Old and New Style Abstracts

The Path of Life

Good morning everyone. Today I’d like to show you the way my abstract painting is changing. The image above is one of my new abstracts, experiments I am creating as I follow a great online course. It’s called Painting with Yvette. And, I’m really enjoying it. Because the colours and compositions are quite different from my own intuitive abstracts.

The Abstract Section of my Exhibition

The picture above is one of the sections in my current solo exhibition at Rotherham Roar. Actually, I am pleased with the way they came together. And each one has a particular meaning to me which evolved as I painted it. In contrast to that way of creating, my new abstracts are of course suggested by the tutor. Nonetheless, the brush marks are full of significance to me the artist. Perhaps in a more subtle way than in my earlier paintings. For example, the painting at the top of this post, The Path of Life, developed out of the suggestions by Yvette on colours to choose and techniques to use. I’m very often out of my comfort zone but I do feel that I am moving on.

The Path of Life

Another of my New Abstracts

Dominant

Anyway, I’m learning new approaches and techniques on this course so that I can apply them in my own work. So, it’s all part of a learning curve and I love it!

Pink and Blue 2

What do you think, is this old or new? Find out more in this post here.

Experiments at Beginner Printing Workshop

Which Way Up?

Good morning everyone. This is just a quick catchup post, I’m quite busy with two exhibitions at the moment, so, more of that later! Anyway, we did an in house beginner printing workshop at Art Society last week. And we carved out designs on cheap polystyrene tiles. Honestly we really did have a great time. Firstly I concentrated on a simple star shaped design.

Stars 1
Stars 2

Then I went a bit more fancy, added two colours, reversed the block for the second print and used cardboard to print on ( breakfast cereal packet, actually!

Which Way Up?

Finally, I went mad and printed white, black and orange on black paper. And I tore up the two blocks into pieces and over printed with them till the paper was saturated with ink! Perhaps you can see how the protective sheet of paper I placed on top ripped out chunks of the print. All because it wasn’t dry as I took it home. In fact, it didn’t dry for a week!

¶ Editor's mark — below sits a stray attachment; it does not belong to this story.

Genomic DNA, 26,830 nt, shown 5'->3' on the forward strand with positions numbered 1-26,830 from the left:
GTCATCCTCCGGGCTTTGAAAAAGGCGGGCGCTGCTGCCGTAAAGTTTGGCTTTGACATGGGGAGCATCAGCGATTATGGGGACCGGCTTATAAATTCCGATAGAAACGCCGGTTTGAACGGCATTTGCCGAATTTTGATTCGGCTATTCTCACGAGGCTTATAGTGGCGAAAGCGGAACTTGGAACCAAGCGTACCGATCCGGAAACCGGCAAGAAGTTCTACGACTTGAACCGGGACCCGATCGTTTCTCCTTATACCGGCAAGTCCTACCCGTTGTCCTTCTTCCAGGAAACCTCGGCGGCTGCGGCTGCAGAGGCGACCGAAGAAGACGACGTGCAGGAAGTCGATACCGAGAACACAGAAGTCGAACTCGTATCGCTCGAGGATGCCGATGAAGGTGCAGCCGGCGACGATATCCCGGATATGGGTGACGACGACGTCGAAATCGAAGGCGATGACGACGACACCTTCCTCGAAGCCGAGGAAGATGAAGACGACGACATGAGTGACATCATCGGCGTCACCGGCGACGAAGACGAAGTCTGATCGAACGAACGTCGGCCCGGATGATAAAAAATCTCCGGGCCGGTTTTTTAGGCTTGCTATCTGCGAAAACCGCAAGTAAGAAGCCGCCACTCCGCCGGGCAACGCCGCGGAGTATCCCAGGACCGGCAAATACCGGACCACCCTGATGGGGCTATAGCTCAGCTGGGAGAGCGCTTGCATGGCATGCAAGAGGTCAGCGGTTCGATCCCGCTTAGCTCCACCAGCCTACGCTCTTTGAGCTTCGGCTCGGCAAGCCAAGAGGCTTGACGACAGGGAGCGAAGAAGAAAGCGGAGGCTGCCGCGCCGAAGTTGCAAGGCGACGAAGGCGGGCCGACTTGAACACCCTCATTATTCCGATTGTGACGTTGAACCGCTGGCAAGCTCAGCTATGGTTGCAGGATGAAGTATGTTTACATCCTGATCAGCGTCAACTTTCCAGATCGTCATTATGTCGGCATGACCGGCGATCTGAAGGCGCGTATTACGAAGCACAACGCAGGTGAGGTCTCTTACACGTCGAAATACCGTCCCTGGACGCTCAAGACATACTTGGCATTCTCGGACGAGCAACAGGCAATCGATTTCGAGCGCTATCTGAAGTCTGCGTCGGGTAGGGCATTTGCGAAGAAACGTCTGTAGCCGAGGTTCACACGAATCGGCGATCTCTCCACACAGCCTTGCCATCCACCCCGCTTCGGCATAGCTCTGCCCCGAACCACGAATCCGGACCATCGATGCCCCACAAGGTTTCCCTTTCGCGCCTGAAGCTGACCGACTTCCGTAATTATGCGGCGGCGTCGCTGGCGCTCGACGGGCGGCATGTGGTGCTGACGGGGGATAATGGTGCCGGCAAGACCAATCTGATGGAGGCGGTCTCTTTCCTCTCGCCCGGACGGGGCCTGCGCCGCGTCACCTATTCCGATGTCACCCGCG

Black on Black

Anyway, it was great fun and we went home full of ideas to try out on our next printing workshop. You could have a look at more mixed media experiments in this post here.

‘Floating’ Shapes – an Abstract Composition

A colourful abstract composition in crimson, blue and ochre. Shapes floating through the air or swimming.
Floating

Good morning everyone. Today I’d like to show you an acrylic abstract painting ‘Floating’ that I have just finished. Of course, now that it’s complete, you can see all kinds of motifs. But, I assure you, these were not planned or anything. And, as I painted, after the first impetuous, free stage, I began to see shapes developing. So I just helped them a little bit to emerge more clearly. Actually, what is weird is that I rotate the painting round when I do this. And still something recognisable appears! Incidentally, this is quite a contrast to how I created this post here all about floating objects. As you can perhaps see, this was carefully constructed and planned.

What do You see, Floating in Air or Swimming?

A closeup of the strange face floating up close to the viewer.
Floating – a closeup
Floating – another close up

Obviously, there is a face appearing and that’s because I sort of painted the lips while the painting was upside down. (From the way it was started, I mean). And then I just went with the flow! And, in order to explain away the fishy detail in the second closeup, I can’t! But those fish just seem to find their way into lots of my abstracts.

However, I do remember reading somewhere that the human brain is programmed into finding patterns in what we see. Particularly, we perceive faces and people very readily everywhere. Perhaps it’s some kind of survival instinct. Personally, I do enjoy looking at abstract and semi abstract work more when I can see shapes and make a story. As if this way of seeing allows me into the picture more easily. Instead of feeling that I am blocked from entering.

Straight Lines and Curved Shapes

Finally, I’d like to explore the concept of design a little. Or, to put it more simply, how to decide where to put things, and how to arrange them on the page. Naturally, this element of composition is important for figurative and abstract paintings alike. In my own case, I think about the design about half way through the process in abstract work. To be honest, I have been watching stuff recently on line about various types of composition design. And I read all about the combination of straight lines and curved shapes.

In fact, I realised that I use this style of design quite a lot in my abstracts (see here ) And, I didn’t really know I was doing it! But, I shall carry on because you can create strong compositions with a lot of movement this way. However, now I can think about trying out some more design schemes as well. Well, it’s all part of the lifelong learning plan!

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